The New York Times reported last week: "The United States and Britain will begin moving additional warships and strike aircraft into the Persian Gulf region in a display of military resolve toward Iran that will come as the United Nations continues to debate possible sanctions against the country, Pentagon and military officials said Wednesday." Another Times front-page piece is headlined "Iran President Facing Revival of Students' Ire."

TRITA PARSI, (202) 386-2303,, Parsi is head of the National Iranian American Council. He said today: "As bad as the war in Iraq is, the U.S. action raises the specter of a wider regional war. Some 'neo-cons' have called for just such a military deployment. Some in Saudi Arabia seem to be preferring a wider war to an Iraq dominated by Shiites." Parsi is author of the forthcoming book "Treacherous Triangle: The Secret Dealings of Iran, Israel and the United States." (Yale University Press, 2007.) He wrote his Doctoral thesis on Israeli-Iranian relations under Professor Francis Fukuyama (and Drs. Zbigniew Brzezinski, R. K. Ramazani, Jakub Grygiel, Charles Doran) at Johns Hopkins University School of Advanced International Studies in 2006.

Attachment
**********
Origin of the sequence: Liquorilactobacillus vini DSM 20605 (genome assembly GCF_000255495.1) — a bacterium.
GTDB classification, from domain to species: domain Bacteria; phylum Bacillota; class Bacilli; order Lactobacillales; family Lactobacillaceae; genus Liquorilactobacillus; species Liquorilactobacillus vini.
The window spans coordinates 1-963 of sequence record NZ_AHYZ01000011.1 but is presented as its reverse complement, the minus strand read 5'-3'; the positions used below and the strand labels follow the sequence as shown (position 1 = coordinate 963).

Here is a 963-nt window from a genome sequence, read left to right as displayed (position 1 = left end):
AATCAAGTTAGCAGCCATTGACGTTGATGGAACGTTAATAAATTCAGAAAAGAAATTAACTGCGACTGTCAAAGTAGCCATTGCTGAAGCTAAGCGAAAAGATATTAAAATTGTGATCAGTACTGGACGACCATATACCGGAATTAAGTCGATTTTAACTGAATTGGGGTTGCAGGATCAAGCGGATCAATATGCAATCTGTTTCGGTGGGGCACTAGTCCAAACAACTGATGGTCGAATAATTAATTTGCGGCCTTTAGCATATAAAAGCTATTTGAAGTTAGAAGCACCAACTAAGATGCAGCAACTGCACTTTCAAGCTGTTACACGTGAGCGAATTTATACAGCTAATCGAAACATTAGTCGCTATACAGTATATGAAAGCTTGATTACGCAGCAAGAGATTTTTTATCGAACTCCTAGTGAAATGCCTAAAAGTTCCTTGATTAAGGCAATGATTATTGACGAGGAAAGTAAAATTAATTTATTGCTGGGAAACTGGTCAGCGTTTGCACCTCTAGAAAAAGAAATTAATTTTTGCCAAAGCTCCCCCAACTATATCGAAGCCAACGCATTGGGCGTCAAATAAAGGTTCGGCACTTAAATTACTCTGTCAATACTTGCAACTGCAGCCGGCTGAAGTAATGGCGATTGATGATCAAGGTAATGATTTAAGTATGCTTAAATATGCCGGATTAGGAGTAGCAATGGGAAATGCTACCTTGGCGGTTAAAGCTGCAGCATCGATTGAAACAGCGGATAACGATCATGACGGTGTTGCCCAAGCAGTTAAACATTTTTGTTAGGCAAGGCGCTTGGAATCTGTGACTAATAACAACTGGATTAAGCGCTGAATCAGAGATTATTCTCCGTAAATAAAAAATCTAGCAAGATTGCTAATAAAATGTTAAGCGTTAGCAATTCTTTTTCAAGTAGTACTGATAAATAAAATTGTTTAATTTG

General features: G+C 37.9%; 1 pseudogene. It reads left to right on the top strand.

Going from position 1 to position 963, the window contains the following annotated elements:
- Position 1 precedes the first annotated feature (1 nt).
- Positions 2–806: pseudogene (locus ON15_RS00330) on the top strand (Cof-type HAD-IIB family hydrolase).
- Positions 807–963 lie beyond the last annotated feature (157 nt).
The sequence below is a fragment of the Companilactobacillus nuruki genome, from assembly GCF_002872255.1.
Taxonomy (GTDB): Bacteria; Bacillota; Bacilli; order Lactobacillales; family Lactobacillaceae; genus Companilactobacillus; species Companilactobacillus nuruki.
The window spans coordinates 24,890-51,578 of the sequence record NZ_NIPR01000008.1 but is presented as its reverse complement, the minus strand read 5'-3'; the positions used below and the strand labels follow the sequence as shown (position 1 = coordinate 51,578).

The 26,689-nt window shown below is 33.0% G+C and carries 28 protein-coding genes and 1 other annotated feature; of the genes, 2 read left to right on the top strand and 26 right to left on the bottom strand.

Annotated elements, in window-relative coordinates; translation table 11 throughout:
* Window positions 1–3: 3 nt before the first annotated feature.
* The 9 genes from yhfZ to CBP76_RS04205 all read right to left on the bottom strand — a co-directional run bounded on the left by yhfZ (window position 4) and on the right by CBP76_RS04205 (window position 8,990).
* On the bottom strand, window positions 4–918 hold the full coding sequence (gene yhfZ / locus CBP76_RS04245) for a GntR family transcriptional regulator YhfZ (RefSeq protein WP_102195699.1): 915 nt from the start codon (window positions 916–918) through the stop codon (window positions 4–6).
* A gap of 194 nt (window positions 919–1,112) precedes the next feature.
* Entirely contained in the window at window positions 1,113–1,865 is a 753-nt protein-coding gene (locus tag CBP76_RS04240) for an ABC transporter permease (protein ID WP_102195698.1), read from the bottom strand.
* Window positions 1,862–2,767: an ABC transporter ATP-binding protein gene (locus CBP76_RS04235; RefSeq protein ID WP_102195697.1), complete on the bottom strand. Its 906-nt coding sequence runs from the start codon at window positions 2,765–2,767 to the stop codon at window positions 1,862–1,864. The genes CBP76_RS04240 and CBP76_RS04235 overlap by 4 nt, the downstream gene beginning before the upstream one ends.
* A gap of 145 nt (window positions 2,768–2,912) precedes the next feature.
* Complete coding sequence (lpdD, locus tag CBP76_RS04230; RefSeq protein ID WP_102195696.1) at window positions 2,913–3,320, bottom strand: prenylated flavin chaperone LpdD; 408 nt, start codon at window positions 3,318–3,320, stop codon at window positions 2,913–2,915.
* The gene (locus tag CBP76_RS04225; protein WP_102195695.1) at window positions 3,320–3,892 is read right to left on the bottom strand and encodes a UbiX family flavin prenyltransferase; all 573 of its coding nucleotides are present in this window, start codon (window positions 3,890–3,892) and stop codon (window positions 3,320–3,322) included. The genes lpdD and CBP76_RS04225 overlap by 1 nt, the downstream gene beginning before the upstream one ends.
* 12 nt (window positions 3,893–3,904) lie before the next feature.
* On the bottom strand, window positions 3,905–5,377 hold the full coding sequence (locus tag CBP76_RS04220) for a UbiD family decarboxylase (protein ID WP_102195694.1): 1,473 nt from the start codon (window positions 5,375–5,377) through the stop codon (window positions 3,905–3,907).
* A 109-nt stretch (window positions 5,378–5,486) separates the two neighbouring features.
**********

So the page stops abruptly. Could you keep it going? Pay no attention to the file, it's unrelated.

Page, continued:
He has served as an advisor to Congressman Bob Ney (R-OH18) on Middle East issues and is a co-founder and current President of the National Iranian American Council (, a non-partisan, non-profit organization promoting Iranian-American participation in American civic life.

Dr. Parsi has worked for the Swedish Permanent Mission to the UN in New York where he served in the Security Council handling the affairs of Afghanistan, Iraq, Tajikistan and Western Sahara, and the General Assembly's Third Committee addressing human rights in Iran, Afghanistan, Myanmar and Iraq.

Dr. Parsi was born in Iran and grew up in Sweden. He earned a Master's Degree in International Relations at Uppsala University, a second Master's Degree in Economics at Stockholm School of Economics and a PhD in International Relations from Johns Hopkins University SAIS.

Parsi discussed Iraq's nuclear program, the potential for the program to develop nuclear weapons and whether the U.S. should be concerned. He also discussed the state of democracy in Iraq.

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